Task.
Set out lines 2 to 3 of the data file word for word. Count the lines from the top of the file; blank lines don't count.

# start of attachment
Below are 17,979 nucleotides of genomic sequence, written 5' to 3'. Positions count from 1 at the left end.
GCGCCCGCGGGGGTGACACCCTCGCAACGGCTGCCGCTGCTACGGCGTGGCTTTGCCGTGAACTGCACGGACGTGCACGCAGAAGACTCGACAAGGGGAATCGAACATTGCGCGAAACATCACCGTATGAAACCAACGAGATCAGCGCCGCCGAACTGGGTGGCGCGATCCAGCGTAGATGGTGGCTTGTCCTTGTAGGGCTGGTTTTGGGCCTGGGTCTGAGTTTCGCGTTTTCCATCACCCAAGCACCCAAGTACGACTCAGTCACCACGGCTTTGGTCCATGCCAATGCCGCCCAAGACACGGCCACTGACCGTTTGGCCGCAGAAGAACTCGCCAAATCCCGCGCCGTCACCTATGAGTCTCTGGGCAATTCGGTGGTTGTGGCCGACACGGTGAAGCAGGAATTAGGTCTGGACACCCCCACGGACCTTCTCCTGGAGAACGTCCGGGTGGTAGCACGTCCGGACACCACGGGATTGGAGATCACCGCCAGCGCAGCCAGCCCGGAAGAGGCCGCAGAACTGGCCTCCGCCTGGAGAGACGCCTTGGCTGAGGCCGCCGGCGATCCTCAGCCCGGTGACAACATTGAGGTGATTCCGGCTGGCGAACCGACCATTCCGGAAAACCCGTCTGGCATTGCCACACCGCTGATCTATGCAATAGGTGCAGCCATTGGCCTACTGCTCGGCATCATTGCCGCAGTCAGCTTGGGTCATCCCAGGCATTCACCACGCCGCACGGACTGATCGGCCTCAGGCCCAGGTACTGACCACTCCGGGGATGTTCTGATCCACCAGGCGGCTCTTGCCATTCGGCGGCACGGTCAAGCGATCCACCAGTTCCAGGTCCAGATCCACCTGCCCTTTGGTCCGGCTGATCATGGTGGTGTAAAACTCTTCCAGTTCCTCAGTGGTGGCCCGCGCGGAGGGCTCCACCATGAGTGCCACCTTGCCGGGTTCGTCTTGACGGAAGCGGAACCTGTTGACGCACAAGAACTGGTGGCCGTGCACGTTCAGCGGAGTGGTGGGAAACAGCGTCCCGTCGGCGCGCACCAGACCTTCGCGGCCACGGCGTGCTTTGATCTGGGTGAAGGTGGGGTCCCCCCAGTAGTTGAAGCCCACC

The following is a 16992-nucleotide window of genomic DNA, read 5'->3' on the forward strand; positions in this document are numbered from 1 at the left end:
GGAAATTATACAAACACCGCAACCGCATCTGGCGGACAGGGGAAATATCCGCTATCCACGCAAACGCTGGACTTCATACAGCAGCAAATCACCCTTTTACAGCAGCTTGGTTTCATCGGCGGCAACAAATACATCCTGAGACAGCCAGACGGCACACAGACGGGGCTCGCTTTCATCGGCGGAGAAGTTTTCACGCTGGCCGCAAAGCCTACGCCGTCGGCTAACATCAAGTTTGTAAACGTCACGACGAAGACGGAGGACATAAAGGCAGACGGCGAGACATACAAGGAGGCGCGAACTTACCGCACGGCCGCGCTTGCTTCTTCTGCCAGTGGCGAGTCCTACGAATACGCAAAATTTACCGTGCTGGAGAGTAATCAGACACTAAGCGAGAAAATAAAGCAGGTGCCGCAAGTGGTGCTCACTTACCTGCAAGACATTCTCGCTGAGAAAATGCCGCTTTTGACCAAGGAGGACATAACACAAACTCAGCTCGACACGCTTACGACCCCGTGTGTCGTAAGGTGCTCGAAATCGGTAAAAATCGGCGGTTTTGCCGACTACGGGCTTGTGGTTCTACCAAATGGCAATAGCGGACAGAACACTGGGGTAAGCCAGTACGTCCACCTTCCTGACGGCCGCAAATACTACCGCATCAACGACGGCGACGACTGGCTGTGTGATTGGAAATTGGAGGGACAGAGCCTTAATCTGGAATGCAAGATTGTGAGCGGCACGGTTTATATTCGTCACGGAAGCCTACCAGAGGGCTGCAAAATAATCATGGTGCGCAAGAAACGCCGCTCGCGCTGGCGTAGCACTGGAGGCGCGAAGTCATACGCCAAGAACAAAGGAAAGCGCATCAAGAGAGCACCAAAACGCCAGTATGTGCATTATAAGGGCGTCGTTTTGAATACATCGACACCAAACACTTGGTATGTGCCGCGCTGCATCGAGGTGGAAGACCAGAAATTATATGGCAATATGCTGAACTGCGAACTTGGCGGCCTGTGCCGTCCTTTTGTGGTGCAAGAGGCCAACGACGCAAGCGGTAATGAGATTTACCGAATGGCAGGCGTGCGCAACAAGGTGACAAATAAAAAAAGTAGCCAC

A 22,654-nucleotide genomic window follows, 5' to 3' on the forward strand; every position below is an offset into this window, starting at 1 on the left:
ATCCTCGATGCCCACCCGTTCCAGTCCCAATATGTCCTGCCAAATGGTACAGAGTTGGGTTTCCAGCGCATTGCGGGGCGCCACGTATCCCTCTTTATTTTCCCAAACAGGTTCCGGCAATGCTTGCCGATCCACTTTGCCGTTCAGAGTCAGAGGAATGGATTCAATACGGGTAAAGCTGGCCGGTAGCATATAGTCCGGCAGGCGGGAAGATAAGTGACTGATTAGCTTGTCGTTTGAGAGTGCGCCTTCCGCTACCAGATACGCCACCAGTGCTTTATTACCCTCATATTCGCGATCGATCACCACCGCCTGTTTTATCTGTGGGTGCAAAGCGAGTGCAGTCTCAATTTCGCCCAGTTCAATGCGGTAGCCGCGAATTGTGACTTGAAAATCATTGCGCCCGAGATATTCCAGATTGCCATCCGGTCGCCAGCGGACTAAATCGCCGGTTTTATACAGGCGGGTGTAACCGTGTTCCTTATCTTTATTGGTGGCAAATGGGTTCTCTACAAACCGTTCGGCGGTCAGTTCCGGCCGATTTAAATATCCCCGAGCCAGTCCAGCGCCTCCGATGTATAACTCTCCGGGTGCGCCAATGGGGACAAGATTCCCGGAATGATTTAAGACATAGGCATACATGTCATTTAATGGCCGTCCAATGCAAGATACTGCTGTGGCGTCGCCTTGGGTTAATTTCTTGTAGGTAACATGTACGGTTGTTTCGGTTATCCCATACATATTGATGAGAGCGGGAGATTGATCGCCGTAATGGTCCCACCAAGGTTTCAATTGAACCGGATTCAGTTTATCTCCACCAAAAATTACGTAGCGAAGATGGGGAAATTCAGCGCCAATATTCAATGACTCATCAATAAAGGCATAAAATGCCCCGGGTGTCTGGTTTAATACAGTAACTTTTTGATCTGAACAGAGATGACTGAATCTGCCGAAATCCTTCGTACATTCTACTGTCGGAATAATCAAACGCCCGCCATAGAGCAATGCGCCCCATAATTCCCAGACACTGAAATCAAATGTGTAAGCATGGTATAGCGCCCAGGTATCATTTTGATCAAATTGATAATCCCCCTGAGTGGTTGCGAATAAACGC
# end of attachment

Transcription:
GCGCCCGCGGGGGTGACACCCTCGCAACGGCTGCCGCTGCTACGGCGTGGCTTTGCCGTGAACTGCACGGACGTGCACGCAGAAGACTCGACAAGGGGAATCGAACATTGCGCGAAACATCACCGTATGAAACCAACGAGATCAGCGCCGCCGAACTGGGTGGCGCGATCCAGCGTAGATGGTGGCTTGTCCTTGTAGGGCTGGTTTTGGGCCTGGGTCTGAGTTTCGCGTTTTCCATCACCCAAGCACCCAAGTACGACTCAGTCACCACGGCTTTGGTCCATGCCAATGCCGCCCAAGACACGGCCACTGACCGTTTGGCCGCAGAAGAACTCGCCAAATCCCGCGCCGTCACCTATGAGTCTCTGGGCAATTCGGTGGTTGTGGCCGACACGGTGAAGCAGGAATTAGGTCTGGACACCCCCACGGACCTTCTCCTGGAGAACGTCCGGGTGGTAGCACGTCCGGACACCACGGGATTGGAGATCACCGCCAGCGCAGCCAGCCCGGAAGAGGCCGCAGAACTGGCCTCCGCCTGGAGAGACGCCTTGGCTGAGGCCGCCGGCGATCCTCAGCCCGGTGACAACATTGAGGTGATTCCGGCTGGCGAACCGACCATTCCGGAAAACCCGTCTGGCATTGCCACACCGCTGATCTATGCAATAGGTGCAGCCATTGGCCTACTGCTCGGCATCATTGCCGCAGTCAGCTTGGGTCATCCCAGGCATTCACCACGCCGCACGGACTGATCGGCCTCAGGCCCAGGTACTGACCACTCCGGGGATGTTCTGATCCACCAGGCGGCTCTTGCCATTCGGCGGCACGGTCAAGCGATCCACCAGTTCCAGGTCCAGATCCACCTGCCCTTTGGTCCGGCTGATCATGGTGGTGTAAAACTCTTCCAGTTCCTCAGTGGTGGCCCGCGCGGAGGGCTCCACCATGAGTGCCACCTTGCCGGGTTCGTCTTGACGGAAGCGGAACCTGTTGACGCACAAGAACTGGTGGCCGTGCACGTTCAGCGGAGTGGTGGGAAACAGCGTCCCGTCGGCGCGCACCAGACCTTCGCGGCCACGGCGTGCTTTGATCTGGGTGAAGGTGGGGTCCCCCCAGTAGTTGAAGCCCACC

The following is a 16992-nucleotide window of genomic DNA, read 5'->3' on the forward strand; positions in this document are numbered from 1 at the left end: